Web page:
Healthy Body

Sleep Tips

How Sleep Affects Blood Sugar Levels & Energy

So, How Does Sleep Affect Us, Really? How Much Rest Should You Get?

We’ve all had the experience of getting up after a rough night of very little sleep or no sleep at all. Ok, so we all know that if we didn’t get enough sleep the night before we tend to feel less energetic, less focused, moody, or just plain tired. According to the American Sleep Association, 50 to 70 million Adult Americans in the United States alone have sleep disorders. Another shocking statistic shared by the American Sleep Association, “Drowsy Driving” is the cause for over 40,000 non fatal injuries and 1,550 deaths each year in the United States. Wow!

So how much sleep are we supposed to get? The average recommended amount of sleep is from 7 to 9 hours. The amount of sleep you get helps your overall health in so many ways from your energy levels, your metabolism, your blood sugar, blood pressure, and your mood. Your circadian rhythm, your body’s natural sleep cycle, becomes altered with lack of sleep, which in turn affects different types of hormones in the body as well as the blood sugar levels in the body. So just as much as your phone, computer, tablets, or other electronics need to be recharged well so does your body in order to continue to function at its optimal level.

So How Does the Lack of Sleep Affect Your Blood Sugar Levels and Energy?

When your body begins to feel the stresses of lack of sleep, it produces more cortisol. Cortisol is an important hormone that is released from the adrenal glands into the bloodstream and has effects include controlling the blood sugar levels, metabolism, salt and water balancing, as well as blood pressure. So it’s no wonder when you didn’t get enough sleep the night before, you feel woozy, frustrated, moody, lethargic, or hungry even. Lack of sleep also makes the body produce more grehlin, which is otherwise known as the “hunger hormone.” This will make you become hungrier and have you eating more than usual, or more than you would normally eat when you’ve had the proper amount of sleep.

Let’s Learn Some of the Things That Can Alter or Affect the Quantity or Quality of Sleep 

So I’ve talked about how the body is affected by lack of sleep. Now, lets talk about what things might affect our ability to get that good nights rest so you can begin to feel better. Here are a few things that can get in the way of sleeping well:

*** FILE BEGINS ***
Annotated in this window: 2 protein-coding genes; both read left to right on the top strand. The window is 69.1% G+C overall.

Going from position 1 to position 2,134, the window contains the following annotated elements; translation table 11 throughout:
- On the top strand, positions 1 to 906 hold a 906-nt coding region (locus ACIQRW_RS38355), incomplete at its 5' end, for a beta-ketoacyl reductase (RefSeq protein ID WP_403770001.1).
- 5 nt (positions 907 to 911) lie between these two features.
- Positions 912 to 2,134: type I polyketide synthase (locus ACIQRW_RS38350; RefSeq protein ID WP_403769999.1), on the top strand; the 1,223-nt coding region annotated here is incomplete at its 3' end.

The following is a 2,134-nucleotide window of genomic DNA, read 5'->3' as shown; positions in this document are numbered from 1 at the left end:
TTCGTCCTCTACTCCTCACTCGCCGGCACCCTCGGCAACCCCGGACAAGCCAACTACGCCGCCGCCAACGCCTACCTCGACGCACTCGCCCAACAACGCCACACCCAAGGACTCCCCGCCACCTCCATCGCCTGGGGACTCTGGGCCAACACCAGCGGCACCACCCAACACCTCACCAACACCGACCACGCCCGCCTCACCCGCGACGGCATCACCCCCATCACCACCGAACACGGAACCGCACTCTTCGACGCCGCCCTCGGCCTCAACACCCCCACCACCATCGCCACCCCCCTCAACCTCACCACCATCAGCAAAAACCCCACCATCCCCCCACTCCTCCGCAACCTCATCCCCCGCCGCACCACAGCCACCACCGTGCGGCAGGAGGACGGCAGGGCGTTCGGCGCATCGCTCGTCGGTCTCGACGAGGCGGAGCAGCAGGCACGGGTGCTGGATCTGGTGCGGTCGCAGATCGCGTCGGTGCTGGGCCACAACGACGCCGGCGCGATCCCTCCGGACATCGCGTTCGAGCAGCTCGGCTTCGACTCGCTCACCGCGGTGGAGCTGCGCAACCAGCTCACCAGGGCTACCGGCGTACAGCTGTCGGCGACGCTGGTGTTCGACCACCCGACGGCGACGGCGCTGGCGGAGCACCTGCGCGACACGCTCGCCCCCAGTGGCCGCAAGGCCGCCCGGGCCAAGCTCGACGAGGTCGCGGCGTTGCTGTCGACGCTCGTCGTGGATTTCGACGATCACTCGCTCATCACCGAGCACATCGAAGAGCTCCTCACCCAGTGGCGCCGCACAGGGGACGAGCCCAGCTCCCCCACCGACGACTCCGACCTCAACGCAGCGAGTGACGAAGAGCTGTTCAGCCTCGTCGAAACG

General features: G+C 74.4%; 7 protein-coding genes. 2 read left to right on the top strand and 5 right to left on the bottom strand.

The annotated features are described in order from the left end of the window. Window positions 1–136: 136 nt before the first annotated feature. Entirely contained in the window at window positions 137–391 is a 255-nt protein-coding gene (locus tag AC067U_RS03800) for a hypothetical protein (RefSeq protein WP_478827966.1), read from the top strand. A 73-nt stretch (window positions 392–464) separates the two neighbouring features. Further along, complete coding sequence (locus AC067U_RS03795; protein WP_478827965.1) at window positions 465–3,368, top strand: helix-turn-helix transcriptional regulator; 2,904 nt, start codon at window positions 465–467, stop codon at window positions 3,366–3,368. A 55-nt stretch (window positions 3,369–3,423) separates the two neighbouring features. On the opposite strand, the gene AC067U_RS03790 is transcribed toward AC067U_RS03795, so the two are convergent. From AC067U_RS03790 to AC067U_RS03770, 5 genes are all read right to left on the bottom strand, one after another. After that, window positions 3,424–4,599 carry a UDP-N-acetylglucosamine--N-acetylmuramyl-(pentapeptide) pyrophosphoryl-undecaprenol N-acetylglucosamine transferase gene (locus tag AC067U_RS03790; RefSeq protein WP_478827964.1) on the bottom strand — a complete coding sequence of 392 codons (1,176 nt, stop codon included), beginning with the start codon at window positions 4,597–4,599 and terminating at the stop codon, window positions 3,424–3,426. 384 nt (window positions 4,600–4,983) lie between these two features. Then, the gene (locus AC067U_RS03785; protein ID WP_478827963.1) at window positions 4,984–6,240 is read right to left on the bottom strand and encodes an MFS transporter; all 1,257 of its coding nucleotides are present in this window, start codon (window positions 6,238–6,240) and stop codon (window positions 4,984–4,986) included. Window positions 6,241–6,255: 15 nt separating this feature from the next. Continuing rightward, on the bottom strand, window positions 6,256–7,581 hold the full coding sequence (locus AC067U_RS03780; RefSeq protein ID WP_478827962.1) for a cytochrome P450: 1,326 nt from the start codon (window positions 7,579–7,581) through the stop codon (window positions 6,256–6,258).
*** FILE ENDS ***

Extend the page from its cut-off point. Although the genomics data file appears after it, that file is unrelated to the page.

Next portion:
1. Having a snack or a meal too late at night.

2. Eating or drinking something with caffeine after 2:00 p.m.

3. Doing things that are interesting to you, like watching your favorite show on tv or watching news.

4. Going through your social media before bedtime.

5. Charging your phone or tablets near the area you sleep in.

Now Let’s Look at Some Tips to Help You Get that Good Nights Sleep

1. Go to bed at the same time and waking up at the same time every day.

2. Don’t sleep with your phone or tablet nearby. Alerts can distract your sleep and send you into flight or flight mode.

3. Keep your bedroom clean and inviting.

4. Make sure your room is dark, free from distractions, and cool, preferably between 60 and 67 degrees.

5. Don’t drink or eat anything with caffeine after 2:00 p.m.

6. Get some sunlight through the day. At least 20 minutes.

7. Stop eating at least two hours before your sleep time.

8. Meditate for a few minutes, releasing any negative thoughts and think of things you are grateful for.

9. Take a salt bath with lavender, or another calming scent.

10. Make your bed warm using a closed hot water bottle to help your body temp warm up for a better night sleep.

I hope you will try some of these helpful tips to get some much needed sleep and rest. You’ll feel more energetic, less moody, more focused, and happier.

I hope you have enjoyed this read and I hope you will share with your loved ones as well.


7 of 7 Ways to Balance Blood Sugar. (n.d.). Health Coach Retrieved May 13, 2019, from

10 Tips to Get Better Sleep. (n.d.). Health Coach Retrieved May 13, 2019, from

Cortisol. (n.d.). Society for Endocrinology. Retrieved May 14, 2019, from

Sleep Statistics – Data About Sleep and Sleep Disorders. (n.d.). Retrieved May 14, 2019, from

Leave a Reply

Fill in your details below or click an icon to log in: Logo

You are commenting using your account. Log Out /  Change )

Google photo

You are commenting using your Google account. Log Out /  Change )

Twitter picture

You are commenting using your Twitter account. Log Out /  Change )

Facebook photo

You are commenting using your Facebook account. Log Out /  Change )

Connecting to %s

This site uses Akismet to reduce spam. Learn how your comment data is processed.

%d bloggers like this: